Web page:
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Review

‘Law Abiding Citizen’ fails with confusing plot

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November 6, 2009

When looking at current society, it’s safe to say that, for the most part, the majority of the human population finds itself to be one that is evolved.

We have technologies that outstretch most imaginations, powerful and well-developed educational systems, and strong values or beliefs that can push good men and women into becoming even greater ones. Ideals like these are what many seem to consider the divider between human and animal nature. They encourage and nurture our sense of justice – of what is right and wrong and what actions can lead to both.

Now of course, we find ourselves in moments of doubt sometimes. Instances including uncertainty and pain can cloud our vision and make us lose sight of what we originally strove for. In times when this occurs, we look to others, or their institutions to yield what we cannot: honesty and fairness. So how does one respond or act when even these systems of integrity fail? While some may try to protest or revive a dying cause, others will push and fight, nearly snapping an already broken system into even further fragmentation. In this week’s film, we see just how such a reaction can affect not only the foundation that was built, but also the people that live, work and sacrifice within it everyday.

“Law Abiding Citizen” takes place within the heart of Philadelphia where in one horrible evening, everyday family man Clyde Shelton (Gerard Butler) loses everything. After the brutal robbery of his home left his wife and daughter viciously raped and murdered, Clyde turns to the Pennsylvania justice system to seek vengeance for a loss more painful than any other. Attorney Nick Rice (played by Jamie Foxx) serves as Shelton’s lawyer who, after a very long and challenging legal battle, decides to cut a deal with one of the two men responsible for the Shelton murders.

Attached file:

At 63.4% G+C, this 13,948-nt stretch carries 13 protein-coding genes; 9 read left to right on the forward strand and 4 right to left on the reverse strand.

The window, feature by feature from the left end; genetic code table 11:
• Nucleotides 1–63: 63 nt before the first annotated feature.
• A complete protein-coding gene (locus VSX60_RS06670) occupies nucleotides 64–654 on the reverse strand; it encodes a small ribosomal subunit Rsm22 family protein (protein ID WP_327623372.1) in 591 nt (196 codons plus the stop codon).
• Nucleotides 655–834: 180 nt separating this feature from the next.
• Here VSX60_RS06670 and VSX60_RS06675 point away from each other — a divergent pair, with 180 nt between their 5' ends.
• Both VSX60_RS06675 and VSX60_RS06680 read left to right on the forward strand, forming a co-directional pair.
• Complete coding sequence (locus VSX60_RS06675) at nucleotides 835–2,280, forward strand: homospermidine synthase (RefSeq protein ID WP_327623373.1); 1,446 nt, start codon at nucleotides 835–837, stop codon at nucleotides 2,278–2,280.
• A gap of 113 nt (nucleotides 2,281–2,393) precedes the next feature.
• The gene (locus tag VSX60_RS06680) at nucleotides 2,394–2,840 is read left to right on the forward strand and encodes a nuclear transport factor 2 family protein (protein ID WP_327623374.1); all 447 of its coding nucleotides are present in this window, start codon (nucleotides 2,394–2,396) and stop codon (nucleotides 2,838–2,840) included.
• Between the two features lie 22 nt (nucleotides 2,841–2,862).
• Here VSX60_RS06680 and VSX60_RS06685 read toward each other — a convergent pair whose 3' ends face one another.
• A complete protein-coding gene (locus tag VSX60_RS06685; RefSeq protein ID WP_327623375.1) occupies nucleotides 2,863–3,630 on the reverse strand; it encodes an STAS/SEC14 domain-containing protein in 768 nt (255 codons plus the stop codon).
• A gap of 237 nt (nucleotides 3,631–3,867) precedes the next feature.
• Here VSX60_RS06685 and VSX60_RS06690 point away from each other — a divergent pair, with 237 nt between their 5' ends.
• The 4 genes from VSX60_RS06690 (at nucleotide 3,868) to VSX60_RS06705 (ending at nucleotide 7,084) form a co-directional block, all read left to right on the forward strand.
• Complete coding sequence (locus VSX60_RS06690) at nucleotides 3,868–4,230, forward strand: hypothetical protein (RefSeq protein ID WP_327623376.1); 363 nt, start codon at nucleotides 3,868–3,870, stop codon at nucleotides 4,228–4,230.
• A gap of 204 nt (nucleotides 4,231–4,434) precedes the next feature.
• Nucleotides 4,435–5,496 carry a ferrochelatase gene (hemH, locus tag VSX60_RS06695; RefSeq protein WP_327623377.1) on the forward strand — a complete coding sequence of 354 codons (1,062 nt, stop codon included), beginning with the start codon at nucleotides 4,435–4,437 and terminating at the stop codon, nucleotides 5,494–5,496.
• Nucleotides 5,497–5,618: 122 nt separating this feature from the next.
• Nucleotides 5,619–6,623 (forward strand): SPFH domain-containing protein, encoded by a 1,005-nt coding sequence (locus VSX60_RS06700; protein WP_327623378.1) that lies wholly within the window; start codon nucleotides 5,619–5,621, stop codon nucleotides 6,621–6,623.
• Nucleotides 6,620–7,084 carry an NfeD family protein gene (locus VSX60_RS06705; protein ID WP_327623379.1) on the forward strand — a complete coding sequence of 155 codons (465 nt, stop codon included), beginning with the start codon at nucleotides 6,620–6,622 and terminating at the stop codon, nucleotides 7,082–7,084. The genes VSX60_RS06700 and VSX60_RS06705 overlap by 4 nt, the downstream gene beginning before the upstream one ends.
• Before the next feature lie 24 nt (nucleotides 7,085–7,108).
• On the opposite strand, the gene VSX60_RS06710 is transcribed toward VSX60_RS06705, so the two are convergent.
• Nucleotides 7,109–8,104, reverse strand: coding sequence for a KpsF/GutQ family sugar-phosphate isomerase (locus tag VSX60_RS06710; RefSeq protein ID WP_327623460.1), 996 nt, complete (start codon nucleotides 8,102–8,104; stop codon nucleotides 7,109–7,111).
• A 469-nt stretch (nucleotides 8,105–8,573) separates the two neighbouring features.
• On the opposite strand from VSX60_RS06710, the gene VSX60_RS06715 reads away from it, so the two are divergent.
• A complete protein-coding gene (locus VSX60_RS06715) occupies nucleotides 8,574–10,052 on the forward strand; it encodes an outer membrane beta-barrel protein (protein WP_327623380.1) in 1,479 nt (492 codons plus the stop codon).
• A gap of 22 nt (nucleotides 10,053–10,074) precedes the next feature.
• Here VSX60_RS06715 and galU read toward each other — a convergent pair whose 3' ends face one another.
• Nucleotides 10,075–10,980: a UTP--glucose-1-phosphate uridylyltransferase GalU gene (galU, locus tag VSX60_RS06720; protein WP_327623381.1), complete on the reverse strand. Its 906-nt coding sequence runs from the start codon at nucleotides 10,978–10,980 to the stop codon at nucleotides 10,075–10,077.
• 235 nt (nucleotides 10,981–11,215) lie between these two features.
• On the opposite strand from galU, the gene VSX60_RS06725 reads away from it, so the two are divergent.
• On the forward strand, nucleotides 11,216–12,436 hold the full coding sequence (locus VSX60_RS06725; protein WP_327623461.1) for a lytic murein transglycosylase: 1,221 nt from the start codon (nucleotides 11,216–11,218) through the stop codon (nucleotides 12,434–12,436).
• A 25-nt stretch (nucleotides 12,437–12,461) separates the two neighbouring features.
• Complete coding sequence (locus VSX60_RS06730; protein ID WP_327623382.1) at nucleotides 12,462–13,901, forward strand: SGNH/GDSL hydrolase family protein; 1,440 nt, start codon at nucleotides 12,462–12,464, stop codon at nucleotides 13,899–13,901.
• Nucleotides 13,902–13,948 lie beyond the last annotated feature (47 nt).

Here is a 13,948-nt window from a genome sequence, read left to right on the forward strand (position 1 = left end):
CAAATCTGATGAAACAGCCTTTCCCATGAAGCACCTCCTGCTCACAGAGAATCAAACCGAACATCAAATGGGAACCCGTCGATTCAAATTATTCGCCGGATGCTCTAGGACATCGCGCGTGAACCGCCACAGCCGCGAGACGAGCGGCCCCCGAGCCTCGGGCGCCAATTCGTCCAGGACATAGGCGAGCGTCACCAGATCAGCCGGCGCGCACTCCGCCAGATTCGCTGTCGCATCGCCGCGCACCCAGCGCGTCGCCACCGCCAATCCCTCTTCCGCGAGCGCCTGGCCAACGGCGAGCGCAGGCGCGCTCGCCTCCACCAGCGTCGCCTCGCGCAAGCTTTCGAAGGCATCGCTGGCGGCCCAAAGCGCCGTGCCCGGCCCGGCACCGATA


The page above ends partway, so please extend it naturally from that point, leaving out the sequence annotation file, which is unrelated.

Outraged by Rice’s decision to focus on the money and politics involved in seeking the death penalty for both men, Shelton retreats into isolation, only resurfacing ten years later to prove to Rice that injustice has a far greater consequence than a failed attempt at the righteous thing. The result is an hour and forty-eight minutes of violent vigilantism, in which there can only be one conclusion: lessons of integrity seem to come the hardest for those who are the most indifferent.

While the message built around the film is one of great importance I fear it lost a lot of its power and validity because of the confusing and inconsistent plot that followed. Fast to build, the story seemed longwinded and repetitive in who was next to be killed and why. Though Gerard Butler gives a powerful performance individually, there seems to be no genuine connection to Jamie Foxx’s Rice, making the dialogue between the two forced and disingenuous at best. This, along with the continuous and progressively more violent killings, lead to an initial shock and then an abrupt plateau of been there done that.

That being said, overall the movie was one that brought about an interesting question: how must one fight what is unrighteous? Though a topic of great controversy, the subject of justice is one that clearly should never be ignored, bad movie or otherwise.

Katie Heaton is a student at the University of Wisconsin-River Falls.